In a nostalgic flashback to Japanese anime of the 1980s, Space Pirate Captain Harlock is returning in a new 3D animated movie. James Cameron says of the film “This movie is already legendary.” Judging from this trailer, it does look to be pretty awesome. It’s been a long time since the old days of the Captain Harlock, Queen Emeraldas, and Galaxy Express 999, so we’ll just have to see how this film plays out.
Have you ever wanted to know how to fight like a true gentleman of the late Victorian era? Then look no further than the gentleman’s martial art of Bartitsu, developed by Edward William Barton-Wright and made famous by the distinguished detective Sherlock Holmes.
Check out this short independent steampunk film, Airlords of Airia. Although the dialog is weak, and the English dubbing not so good (I think it’s from Germany), but overall it’s a neat little 12 minute piece. It’s also just part one, apparently, and I guess they’ll be looking for more crowdfunding over at their site.
According to IBM’s Social Sentiment Index, based on an analysis of more than a half million public posts on message boards, blogs, social media sites, etc., steampunk inspired by the clothing, technology, and social mores of Victorian society, will be a major trend in 2013 – 2015 (and possibly beyond).
According to the report:
33% of online fashion chatter around steampunk can be found on gaming sites.
2010 saw a year on year increase in chatter of 296 percent. This increase can be attributed to steampunk-inspired NYC ComicCon events in October of 2010.
Twitter is the #1 social network for steampunk chatter; hosts six times the number of discussions as Facebook.
63% of fashion discussions around steampunk are initiated by individuals less than 30 years old.
55% of social sentiment chatter for steampunk fashion derived by blogs.
There was a pretty big turn out for the steampunk scene at Dragon*Con 2012. Most of the pictures I got (which turned out, anyway) were from the Dragon*Con parade, and it look like there were some really talented makers and builders of all kinds of steampunk costumes, devices, and even vehicles!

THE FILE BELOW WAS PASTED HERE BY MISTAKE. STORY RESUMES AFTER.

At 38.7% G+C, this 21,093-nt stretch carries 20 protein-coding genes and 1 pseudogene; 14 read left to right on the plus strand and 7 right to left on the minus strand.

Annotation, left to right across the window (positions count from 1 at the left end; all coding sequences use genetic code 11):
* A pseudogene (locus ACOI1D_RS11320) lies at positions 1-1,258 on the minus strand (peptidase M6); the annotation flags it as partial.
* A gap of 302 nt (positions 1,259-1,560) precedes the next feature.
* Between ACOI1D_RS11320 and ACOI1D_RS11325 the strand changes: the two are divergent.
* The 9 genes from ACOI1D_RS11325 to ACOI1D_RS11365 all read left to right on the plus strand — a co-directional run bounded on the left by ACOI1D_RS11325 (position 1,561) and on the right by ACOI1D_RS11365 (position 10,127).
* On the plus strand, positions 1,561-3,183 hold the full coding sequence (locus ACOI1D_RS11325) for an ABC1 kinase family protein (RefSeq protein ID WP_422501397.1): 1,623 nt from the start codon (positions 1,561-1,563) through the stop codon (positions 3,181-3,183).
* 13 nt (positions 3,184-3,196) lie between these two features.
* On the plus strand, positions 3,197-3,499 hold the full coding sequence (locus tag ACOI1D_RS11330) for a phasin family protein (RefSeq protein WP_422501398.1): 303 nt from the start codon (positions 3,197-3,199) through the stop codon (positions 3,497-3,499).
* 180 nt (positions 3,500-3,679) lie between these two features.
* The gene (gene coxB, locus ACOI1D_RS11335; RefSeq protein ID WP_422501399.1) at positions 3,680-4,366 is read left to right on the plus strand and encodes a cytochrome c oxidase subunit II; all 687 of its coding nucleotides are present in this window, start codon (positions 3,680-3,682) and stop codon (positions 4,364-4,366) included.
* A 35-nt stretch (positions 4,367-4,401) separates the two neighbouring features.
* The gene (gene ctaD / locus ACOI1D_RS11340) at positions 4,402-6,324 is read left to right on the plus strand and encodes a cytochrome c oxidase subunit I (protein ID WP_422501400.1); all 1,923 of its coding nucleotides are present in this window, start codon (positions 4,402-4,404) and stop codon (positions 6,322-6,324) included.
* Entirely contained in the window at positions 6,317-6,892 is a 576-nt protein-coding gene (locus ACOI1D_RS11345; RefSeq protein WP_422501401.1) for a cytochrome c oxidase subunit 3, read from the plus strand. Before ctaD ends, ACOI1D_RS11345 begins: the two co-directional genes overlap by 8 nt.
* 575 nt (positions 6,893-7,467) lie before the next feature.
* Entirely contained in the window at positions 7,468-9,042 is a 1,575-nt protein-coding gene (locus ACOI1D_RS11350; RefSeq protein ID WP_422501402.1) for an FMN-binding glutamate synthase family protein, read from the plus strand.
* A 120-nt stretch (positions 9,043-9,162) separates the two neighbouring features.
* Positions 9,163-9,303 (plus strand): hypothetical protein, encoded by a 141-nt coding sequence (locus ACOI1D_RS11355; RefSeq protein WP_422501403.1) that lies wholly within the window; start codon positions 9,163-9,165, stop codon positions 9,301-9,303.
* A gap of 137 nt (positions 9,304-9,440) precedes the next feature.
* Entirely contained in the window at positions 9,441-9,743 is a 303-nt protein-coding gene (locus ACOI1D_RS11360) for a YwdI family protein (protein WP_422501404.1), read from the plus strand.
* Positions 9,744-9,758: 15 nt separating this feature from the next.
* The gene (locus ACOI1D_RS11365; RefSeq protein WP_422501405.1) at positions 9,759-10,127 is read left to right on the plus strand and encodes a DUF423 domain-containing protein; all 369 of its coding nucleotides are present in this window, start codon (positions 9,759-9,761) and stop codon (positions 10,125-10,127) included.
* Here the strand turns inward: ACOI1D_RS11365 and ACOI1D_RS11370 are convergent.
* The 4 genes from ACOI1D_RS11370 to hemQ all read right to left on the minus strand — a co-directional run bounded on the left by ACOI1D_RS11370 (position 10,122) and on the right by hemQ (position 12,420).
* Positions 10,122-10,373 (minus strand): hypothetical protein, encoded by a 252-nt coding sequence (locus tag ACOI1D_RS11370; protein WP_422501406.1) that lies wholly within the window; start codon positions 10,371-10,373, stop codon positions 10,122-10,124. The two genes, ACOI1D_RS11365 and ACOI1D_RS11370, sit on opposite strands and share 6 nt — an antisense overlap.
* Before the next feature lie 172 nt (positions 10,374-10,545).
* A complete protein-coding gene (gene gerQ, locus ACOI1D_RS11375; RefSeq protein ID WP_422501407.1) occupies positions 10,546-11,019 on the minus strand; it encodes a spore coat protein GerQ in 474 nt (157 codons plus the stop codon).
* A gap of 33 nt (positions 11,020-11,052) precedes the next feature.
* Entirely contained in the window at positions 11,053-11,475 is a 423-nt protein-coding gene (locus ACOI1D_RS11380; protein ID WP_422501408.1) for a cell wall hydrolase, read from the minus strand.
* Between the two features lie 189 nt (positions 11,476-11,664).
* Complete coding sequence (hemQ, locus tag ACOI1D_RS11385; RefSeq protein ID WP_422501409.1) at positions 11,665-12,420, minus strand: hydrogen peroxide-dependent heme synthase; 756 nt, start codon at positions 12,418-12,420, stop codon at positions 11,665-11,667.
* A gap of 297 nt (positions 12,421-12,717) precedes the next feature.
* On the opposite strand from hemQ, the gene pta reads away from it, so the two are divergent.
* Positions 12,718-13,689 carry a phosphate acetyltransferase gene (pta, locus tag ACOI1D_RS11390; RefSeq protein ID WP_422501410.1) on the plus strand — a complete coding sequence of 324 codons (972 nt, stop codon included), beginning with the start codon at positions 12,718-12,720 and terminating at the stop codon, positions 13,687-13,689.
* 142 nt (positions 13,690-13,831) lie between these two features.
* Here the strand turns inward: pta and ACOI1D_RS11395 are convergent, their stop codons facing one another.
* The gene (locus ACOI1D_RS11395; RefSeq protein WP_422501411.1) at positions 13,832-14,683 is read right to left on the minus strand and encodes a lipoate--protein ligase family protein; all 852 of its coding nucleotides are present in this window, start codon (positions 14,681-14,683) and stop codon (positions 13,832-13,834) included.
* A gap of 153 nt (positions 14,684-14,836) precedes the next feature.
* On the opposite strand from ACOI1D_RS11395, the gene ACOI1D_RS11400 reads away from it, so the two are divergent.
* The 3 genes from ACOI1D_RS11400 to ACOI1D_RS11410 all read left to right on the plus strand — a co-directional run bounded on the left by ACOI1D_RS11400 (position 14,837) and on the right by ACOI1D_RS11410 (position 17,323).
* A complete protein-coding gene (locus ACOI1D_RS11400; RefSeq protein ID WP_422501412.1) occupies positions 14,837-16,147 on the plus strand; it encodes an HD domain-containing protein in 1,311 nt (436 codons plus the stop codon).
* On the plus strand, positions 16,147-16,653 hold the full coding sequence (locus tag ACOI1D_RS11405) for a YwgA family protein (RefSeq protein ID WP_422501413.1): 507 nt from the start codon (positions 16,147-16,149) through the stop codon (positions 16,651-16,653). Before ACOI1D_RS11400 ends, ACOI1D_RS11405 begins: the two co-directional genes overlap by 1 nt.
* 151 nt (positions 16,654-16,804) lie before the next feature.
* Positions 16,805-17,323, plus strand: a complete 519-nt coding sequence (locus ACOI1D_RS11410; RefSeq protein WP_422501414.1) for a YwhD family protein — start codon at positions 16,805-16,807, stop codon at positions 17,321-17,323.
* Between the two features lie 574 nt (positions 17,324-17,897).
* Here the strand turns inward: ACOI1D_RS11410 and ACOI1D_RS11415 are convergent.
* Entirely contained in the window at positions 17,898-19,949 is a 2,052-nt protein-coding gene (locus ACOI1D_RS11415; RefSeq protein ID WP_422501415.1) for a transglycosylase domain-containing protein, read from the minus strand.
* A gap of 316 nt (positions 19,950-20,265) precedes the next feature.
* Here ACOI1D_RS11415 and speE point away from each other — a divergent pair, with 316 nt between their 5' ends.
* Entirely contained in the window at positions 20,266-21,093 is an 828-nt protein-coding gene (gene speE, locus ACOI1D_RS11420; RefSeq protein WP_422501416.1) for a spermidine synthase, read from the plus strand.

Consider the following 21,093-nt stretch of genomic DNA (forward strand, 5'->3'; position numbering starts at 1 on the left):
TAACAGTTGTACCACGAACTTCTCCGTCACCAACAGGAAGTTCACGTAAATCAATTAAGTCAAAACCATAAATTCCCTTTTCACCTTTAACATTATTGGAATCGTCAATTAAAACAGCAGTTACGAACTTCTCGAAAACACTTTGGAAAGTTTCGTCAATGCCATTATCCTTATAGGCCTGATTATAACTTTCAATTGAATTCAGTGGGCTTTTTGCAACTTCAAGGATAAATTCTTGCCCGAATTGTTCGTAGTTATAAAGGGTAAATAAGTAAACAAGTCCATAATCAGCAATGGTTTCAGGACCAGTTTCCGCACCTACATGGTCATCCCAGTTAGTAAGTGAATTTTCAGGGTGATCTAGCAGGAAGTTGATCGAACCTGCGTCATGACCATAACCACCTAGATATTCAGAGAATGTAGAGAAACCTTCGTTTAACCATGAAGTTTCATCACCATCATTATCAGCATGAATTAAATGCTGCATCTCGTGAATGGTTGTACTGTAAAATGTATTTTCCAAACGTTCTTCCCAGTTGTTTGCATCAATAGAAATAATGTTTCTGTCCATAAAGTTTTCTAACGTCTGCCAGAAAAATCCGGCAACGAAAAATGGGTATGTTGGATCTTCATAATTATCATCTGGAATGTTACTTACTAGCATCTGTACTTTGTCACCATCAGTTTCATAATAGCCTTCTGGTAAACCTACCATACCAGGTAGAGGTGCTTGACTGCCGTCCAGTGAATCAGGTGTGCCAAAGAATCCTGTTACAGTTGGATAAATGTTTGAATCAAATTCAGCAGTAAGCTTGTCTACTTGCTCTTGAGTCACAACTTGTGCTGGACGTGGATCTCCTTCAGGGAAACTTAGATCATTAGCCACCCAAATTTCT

The Orrery is an eight-foot tall planetary display. It shows the relative position of the six human-eye visible planets (Mercury through Saturn). The lower six layers are a mechanical-binary calculation engine, each with a geneva output to a gear that rotates a corresponding planet… The Orrery is primarily made of monel (a nickel-copper alloy) and stainless steel. The planet spheres are ground from natural stones that resemble each planet they represent: the Sun is yellow Mexican calcite; Mercury is composed of meteorite; Venus is orange calcite; Earth is Chilean lapis; Mars is Jasper; Jupiter is banded sandstone; and Saturn is banded onyx.
This is a phenomenal piece of clockwork engineering: the 10,000 Year Clock, created by (or being created by) the Long Now Foundation.
From the site:
Designed by Danny Hillis, the Clock is designed to run for ten millennia with minimal maintenance and interruption. The Clock is powered by mechanical energy harvested from sunlight as well as the people that visit it. The primary materials used in the Clock are marine grade 316 stainless steel, titanium and dry running ceramic ball bearings. The entire mechanism will be installed in an underground facility in west Texas.